Saturday, April 16, 2011

A show to shake the world

If you were young in the Sixties, the release of a record album was a seismic event. Sergeant Pepper, Beggar's Banquet, Highway 61 Revisited, Are You Experienced?, Pearl, Surrealistic Pillow - they expressed the longings, passions, obsessions of a new generation and, especially, a white-hot outrage at oppression at home and a far-away war in Vietnam that was sending young Americans home in body bags by the day.  But rock and Broadway went separate ways, until Hair.

American Idiot, the album by Green Day and the Broadway show I caught up with late in its run, are worthy successors. Flo and I first saw the show last week and - most unusual for me - went back a second time last night. I was absolutely blown away - by the blazing songs, wall-of-video staging, and the sense that this is America today. There is another war - two! - keeping the casket factories in business and the album was written during the Bush II era, when the hard-asses were in charge and no one seemed to be listening.

But war isn't American Idiot's sole preoccupation. The knock on this show was that it had no book. Now, one version of my business card calls me "narrative wizard" and nothing makes me crazier than a show with a poor story. This doesn't apply to American Idiot. It's a true opera telling its story in music, giving us three friends who take personal journeys (one into the military) and "come home" both literally and to their real selves.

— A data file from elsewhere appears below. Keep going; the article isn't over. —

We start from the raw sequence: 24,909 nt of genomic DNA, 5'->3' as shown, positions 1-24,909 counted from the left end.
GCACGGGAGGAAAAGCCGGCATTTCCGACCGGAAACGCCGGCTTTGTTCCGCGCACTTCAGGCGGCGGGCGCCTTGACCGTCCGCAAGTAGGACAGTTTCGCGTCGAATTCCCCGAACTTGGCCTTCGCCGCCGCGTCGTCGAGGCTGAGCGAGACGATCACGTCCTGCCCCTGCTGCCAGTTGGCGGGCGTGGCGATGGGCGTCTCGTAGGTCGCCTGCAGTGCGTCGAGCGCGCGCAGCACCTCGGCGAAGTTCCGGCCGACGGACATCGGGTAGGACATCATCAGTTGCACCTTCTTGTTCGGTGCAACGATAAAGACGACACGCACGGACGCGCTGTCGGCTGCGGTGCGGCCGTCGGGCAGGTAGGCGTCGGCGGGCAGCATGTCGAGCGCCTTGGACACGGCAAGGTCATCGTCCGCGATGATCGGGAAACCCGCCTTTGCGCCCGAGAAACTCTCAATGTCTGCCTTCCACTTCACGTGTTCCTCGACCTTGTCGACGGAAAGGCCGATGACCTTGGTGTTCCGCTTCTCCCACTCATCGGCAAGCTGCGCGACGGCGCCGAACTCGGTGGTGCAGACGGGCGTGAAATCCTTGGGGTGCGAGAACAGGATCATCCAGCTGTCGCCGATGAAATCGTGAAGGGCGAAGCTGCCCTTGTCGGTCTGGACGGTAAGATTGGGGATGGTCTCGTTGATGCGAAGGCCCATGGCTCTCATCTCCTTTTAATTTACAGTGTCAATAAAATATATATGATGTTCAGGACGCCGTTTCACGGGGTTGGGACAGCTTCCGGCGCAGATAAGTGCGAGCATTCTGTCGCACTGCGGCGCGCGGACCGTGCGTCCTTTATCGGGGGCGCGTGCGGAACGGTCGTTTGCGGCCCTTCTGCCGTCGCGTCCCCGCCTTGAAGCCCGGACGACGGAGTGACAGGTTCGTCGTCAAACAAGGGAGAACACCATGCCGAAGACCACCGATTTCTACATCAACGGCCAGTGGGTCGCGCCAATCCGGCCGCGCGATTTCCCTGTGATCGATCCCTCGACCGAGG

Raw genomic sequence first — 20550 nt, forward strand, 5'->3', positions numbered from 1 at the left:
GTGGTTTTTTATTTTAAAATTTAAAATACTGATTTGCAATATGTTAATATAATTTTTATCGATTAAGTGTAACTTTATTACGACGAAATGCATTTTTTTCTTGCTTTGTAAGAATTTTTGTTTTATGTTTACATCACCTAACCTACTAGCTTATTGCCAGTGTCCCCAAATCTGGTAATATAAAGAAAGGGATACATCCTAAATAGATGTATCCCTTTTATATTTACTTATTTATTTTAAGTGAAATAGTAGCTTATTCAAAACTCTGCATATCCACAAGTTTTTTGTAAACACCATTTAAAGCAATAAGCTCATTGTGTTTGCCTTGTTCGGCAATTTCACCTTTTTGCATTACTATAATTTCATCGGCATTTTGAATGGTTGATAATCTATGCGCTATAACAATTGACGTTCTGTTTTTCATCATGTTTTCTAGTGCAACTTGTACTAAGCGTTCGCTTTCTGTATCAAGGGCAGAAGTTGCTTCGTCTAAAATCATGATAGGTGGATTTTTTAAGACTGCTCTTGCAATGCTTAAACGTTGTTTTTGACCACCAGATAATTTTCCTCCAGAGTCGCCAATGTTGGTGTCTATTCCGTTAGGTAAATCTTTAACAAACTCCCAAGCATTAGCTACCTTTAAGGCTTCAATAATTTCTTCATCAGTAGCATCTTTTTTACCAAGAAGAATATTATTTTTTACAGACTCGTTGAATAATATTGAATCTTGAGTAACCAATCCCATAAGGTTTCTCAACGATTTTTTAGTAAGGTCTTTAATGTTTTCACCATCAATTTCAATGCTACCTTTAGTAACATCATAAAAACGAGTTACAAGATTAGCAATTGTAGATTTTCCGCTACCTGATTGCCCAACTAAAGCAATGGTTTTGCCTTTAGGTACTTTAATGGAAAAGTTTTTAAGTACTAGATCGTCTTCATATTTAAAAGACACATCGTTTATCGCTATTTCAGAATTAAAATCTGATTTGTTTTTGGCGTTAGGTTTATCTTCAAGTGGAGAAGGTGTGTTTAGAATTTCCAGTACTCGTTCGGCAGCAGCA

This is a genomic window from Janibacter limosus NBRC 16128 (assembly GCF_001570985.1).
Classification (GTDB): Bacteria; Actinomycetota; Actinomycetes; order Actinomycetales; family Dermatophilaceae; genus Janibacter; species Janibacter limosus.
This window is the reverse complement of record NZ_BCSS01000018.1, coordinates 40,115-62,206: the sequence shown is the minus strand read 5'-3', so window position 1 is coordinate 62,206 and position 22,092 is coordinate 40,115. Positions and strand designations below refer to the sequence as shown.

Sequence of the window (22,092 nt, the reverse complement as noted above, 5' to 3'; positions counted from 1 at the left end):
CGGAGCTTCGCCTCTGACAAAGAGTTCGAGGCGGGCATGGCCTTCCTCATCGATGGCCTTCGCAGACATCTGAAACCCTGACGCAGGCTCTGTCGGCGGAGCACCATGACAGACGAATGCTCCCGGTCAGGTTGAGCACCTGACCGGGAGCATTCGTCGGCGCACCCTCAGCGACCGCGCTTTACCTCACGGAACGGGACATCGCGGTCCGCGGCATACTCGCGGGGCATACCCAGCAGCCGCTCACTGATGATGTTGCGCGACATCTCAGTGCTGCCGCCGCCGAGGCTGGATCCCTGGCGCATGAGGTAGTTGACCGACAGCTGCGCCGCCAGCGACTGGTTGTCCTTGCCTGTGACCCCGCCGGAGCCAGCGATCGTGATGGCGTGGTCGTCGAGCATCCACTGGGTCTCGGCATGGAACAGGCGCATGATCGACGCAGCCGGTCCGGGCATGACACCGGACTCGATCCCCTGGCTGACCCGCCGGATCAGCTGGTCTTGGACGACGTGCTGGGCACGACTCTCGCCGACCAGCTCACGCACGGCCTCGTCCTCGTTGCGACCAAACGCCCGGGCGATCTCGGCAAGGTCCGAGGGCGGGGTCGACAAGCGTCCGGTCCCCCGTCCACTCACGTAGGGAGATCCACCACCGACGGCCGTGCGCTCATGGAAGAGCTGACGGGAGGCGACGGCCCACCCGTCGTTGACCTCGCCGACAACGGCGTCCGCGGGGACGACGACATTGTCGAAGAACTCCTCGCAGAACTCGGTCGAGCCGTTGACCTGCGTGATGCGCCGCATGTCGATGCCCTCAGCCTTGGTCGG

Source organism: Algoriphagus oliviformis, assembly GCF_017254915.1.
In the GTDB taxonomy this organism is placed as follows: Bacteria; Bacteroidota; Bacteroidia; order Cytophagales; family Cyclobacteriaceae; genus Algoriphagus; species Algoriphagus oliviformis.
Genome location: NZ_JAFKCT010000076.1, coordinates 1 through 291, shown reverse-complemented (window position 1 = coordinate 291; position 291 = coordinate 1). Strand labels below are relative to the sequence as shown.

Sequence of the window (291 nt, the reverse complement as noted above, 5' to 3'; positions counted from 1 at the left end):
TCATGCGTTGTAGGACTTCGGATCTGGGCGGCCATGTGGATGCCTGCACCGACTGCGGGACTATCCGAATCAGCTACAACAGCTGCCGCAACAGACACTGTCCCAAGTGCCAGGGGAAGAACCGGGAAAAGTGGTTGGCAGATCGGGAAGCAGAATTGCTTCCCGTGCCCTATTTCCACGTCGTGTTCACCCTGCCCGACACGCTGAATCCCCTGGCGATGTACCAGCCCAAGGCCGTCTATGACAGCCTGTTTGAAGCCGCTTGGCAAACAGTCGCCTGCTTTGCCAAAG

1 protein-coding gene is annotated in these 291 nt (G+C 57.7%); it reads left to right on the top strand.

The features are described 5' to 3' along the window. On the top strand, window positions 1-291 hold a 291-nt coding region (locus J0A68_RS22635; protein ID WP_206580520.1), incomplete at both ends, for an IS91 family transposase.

The spoken dialogue (I would almost call it recitative) is white-hot poetry, punctuating the music with extraordinary drama: "Let's start a war, shall we?" "Tell the bishop there is a resistance occuring." "Hang your dark clouds." "The end of the world is over." "Where do all the martyrs go when the virus cures itself?" "Jesus is doing our paperwork now."

The extravagantly talented Billie Joe Armstrong, Green Day's lead singer and lyric writer, is playing St. Jimmy, the lead character's dark side and alter ego, in the last few week's of the show's run and he seems to be a generous man. A huge star in the rock world, he doesn't need to take the lead role or be the constant center of attention on stage. His participation serves the show and afterward, he signed many autographs for the fans on 44th Street outside the St. James Theater.

It's been a while since I bought a rock album. There just seemed to be so many groups and genres and I now had adult concerns - a family, a career. The cast album of American Idiot is sitting on the desk next me and I plan to get Green Day's latest, 21st Century Breakdown. I think I'll head now for the CD player and the big stereo speakers and rock the world.   

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